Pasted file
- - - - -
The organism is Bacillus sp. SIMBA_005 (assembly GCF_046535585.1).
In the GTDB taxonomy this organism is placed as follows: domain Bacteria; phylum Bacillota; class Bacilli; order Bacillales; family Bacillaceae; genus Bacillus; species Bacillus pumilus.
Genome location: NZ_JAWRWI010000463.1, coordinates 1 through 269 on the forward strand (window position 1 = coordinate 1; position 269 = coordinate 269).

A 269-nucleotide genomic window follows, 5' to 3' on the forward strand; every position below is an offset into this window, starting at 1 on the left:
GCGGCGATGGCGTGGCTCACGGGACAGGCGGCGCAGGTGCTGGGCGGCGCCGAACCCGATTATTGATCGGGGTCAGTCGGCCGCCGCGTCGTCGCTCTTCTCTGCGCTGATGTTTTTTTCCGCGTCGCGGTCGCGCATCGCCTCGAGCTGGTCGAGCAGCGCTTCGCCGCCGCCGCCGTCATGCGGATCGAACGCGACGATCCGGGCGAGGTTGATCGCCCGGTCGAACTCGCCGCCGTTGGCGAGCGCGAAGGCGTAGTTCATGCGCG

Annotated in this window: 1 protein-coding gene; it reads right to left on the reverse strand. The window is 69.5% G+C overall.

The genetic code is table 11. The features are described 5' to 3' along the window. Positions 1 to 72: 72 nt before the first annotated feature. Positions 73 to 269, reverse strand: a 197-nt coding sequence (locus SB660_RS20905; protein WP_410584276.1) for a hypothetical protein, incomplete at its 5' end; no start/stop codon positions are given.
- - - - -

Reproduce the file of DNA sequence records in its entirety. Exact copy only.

The organism is Bacillus sp. SIMBA_005 (assembly GCF_046535585.1).
In the GTDB taxonomy this organism is placed as follows: domain Bacteria; phylum Bacillota; class Bacilli; order Bacillales; family Bacillaceae; genus Bacillus; species Bacillus pumilus.
Genome location: NZ_JAWRWI010000463.1, coordinates 1 through 269 on the forward strand (window position 1 = coordinate 1; position 269 = coordinate 269).

A 269-nucleotide genomic window follows, 5' to 3' on the forward strand; every position below is an offset into this window, starting at 1 on the left:
GCGGCGATGGCGTGGCTCACGGGACAGGCGGCGCAGGTGCTGGGCGGCGCCGAACCCGATTATTGATCGGGGTCAGTCGGCCGCCGCGTCGTCGCTCTTCTCTGCGCTGATGTTTTTTTCCGCGTCGCGGTCGCGCATCGCCTCGAGCTGGTCGAGCAGCGCTTCGCCGCCGCCGCCGTCATGCGGATCGAACGCGACGATCCGGGCGAGGTTGATCGCCCGGTCGAACTCGCCGCCGTTGGCGAGCGCGAAGGCGTAGTTCATGCGCG

Annotated in this window: 1 protein-coding gene; it reads right to left on the reverse strand. The window is 69.5% G+C overall.

The genetic code is table 11. The features are described 5' to 3' along the window. Positions 1 to 72: 72 nt before the first annotated feature. Positions 73 to 269, reverse strand: a 197-nt coding sequence (locus SB660_RS20905; protein WP_410584276.1) for a hypothetical protein, incomplete at its 5' end; no start/stop codon positions are given.